"We're leaving on our terms, and with a great reputation as a member of the Senate, in a chamber that I have just completely enjoyed the meaningful relationships with my colleagues," said Republican state Senator Ernie Lopez. "I adore my fellow senators, they are my best friends--on both sides of the aisle."
Lopez, a Republican senator for the 6th District, announced this week he will step away from his history-making seat in Sussex County which encompasses the beach communities of Lewes, Milton, and Rehoboth Beach, at the end of his current term.
"We made history 10 years ago when we ran for, and won, the 6th District, which was a newly created seats in eastern Sussex County. And we were very fortunate to go three elections undefeated in a district that was a Democratic district, and to win as a Republican and to get tremendous bipartisan support over three elections was just very humbling and a great honor. We've done great work in the legislature. We've got a reputation for solving problems in bipartisanship and passing meaningful legislation."
Lopez said it's time for him to focus on something more important than even politics right now: family. His daughters are growing up and they deserve more of his attention and time, he said.
"With a couple of daughters getting ready to move through high school and on the college and parents that are getting a little bit older, I felt it was probably the right time to step away," he said. "Make sure that I can dedicate some more time to making sure that my family is doing well, and that I'm there for them as we move through a different time of life."
Lopez called the previous legislative session his most successful to date, acting as a member of the Joint Finance Committee and passing Senate Bill 60--better known as Riley's Law, which provides medical marijuana access and exemptions for individuals with debilitating illnesses in Delaware and through which Lopez said "dozens of children around the state of Delaware today have benefitted and have been able to have very healthy lives"--and Senate Bill 66, which exempts drivers from having to pay a fee to renew their revoked license if meeting certain criteria.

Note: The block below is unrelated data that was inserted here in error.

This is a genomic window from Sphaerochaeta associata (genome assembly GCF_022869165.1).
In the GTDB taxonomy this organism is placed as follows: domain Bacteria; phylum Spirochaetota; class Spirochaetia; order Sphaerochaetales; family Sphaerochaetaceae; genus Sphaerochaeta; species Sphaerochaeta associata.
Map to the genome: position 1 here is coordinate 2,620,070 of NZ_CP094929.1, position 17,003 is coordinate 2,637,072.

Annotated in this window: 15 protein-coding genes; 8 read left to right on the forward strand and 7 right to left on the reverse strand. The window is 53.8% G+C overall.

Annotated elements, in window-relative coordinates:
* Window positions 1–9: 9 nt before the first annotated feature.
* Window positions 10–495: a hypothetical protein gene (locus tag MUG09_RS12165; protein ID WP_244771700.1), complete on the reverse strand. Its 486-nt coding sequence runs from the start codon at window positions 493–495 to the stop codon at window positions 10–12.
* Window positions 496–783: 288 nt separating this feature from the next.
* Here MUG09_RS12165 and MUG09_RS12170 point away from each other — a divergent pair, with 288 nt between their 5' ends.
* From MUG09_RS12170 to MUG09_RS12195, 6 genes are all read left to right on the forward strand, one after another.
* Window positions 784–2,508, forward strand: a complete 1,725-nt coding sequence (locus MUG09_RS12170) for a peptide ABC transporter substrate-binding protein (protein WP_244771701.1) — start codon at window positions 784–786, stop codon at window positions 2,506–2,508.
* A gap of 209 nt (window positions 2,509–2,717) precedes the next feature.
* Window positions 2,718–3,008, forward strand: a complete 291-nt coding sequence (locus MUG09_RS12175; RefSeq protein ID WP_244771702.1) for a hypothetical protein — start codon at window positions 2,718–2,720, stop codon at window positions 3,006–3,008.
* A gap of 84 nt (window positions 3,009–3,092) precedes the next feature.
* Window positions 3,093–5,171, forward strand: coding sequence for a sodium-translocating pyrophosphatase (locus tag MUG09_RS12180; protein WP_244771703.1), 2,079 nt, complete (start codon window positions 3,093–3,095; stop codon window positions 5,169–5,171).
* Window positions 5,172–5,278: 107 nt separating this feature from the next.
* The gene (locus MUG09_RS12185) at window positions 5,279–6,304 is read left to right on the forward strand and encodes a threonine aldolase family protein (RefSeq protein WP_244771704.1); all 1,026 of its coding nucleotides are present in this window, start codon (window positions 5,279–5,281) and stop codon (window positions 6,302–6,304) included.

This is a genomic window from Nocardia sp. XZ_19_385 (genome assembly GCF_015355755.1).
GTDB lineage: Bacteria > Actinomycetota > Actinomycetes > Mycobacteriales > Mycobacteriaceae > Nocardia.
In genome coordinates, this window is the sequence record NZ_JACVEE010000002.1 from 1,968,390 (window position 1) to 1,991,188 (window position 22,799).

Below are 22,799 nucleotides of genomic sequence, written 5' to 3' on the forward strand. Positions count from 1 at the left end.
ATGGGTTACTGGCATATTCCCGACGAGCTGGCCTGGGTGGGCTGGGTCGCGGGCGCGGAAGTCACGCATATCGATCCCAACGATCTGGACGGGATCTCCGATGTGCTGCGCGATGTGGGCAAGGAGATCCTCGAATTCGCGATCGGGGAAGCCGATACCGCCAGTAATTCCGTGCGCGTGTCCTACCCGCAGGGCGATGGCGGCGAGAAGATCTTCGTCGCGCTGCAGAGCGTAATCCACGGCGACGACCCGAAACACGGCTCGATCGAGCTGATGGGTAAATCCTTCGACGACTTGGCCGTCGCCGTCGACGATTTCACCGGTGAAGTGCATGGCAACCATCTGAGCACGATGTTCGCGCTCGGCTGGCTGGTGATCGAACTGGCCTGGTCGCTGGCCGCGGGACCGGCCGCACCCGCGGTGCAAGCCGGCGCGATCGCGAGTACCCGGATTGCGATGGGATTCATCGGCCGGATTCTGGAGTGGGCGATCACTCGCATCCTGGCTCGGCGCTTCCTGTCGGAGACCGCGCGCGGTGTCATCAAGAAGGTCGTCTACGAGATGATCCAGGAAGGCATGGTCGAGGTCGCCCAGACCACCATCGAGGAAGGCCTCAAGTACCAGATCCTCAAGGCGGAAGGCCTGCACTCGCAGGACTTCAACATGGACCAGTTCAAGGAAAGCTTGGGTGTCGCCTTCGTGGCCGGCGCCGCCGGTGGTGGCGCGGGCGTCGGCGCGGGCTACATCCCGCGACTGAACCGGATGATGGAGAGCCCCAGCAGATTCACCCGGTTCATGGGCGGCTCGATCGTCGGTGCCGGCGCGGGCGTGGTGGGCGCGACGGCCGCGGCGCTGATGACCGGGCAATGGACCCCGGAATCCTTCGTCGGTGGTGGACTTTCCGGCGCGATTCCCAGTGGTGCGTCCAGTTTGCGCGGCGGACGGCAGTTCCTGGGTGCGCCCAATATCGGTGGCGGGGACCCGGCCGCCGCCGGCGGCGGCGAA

"I just really do want to emphasize that in these very divisive political times nationally, I've made it a tenant of my work in the Delaware General Assembly to focus on bipartisanship and to focus on problem solving, and to focus on making improvements on a bipartisan basis for my constituents. It's a Delaware tradition," he said. "Just to be able to work across party lines to address challenges and issues is something that I feel as our constituents really need right now. And I've been able to deliver that during the course of my time in office, and I'm very proud of the work that we've done, and done together."
And he's not done yet.
"This was my most successful year that I've been in office, and I'm looking forward to another strong 16 months," Lopez said. "But in regards to some of the needs that I felt as though we had--and I had--in regards to my family right now, we thought it was the right time."
One thing he will miss, he said, was the camaraderie. Regardless of views, Lopez said he found a way to get along with everyone, and will miss the friendships he's made along the way. Even as race has been brought to the forefront of national conversation, Lopez said he's received no push-back from party members eager to keep a member of their caucus who helps diversify their representation of the party in the state.
"In the Delaware State Senate, we consider ourselves a family. And my Republican caucus colleagues have been so tremendously supportive of this decision. They understand," he said. "And I have to say, my colleagues on the other side of the aisle who, who I've forged tremendous relationships with and gotten significant work done in the chamber, have been supportive. Everyone understands. I think everybody knows that I love my daughters and have a lot of fun with them, and that they're the most important parts of my life.
But he also noted he's still pretty young, and his departure doesn't necessarily mean it will be the last Delawareans see of him in the political arena. But it has to be the right moment and the right opportunity moving forward.
"I think there's a recognition that I'm just 44 years old and have been dedicated to public service and have a good reputation. So there'll be another opportunity down the road. And if that opportunity presents itself in a light that there's a door to walk through, then we'll give that consideration," Lopez said.
His history-making election was surely a surprise to his parents, Lopez said, and though the next opportunity would need to be the right one, he's allegedly not fixing his sights on a higher goal.
"I don't think my parents would have dreamed, 43 years ago when they brought my family over from Puerto Rico and I was just a baby, that they would have a son who turned out to be a Delaware State Senator," he said. "So we've already made history. We're not looking to to make any more records or put ourselves in the history books anymore. But I will always keep an eye open to making a positive contribution to Delawareans. And if that opportunity arises--in whatever capacity that may be--we'll definitely make sure that we'll give it a look. For right now, it's an important time to focus in on the people that matter the most to me, and that's my kids."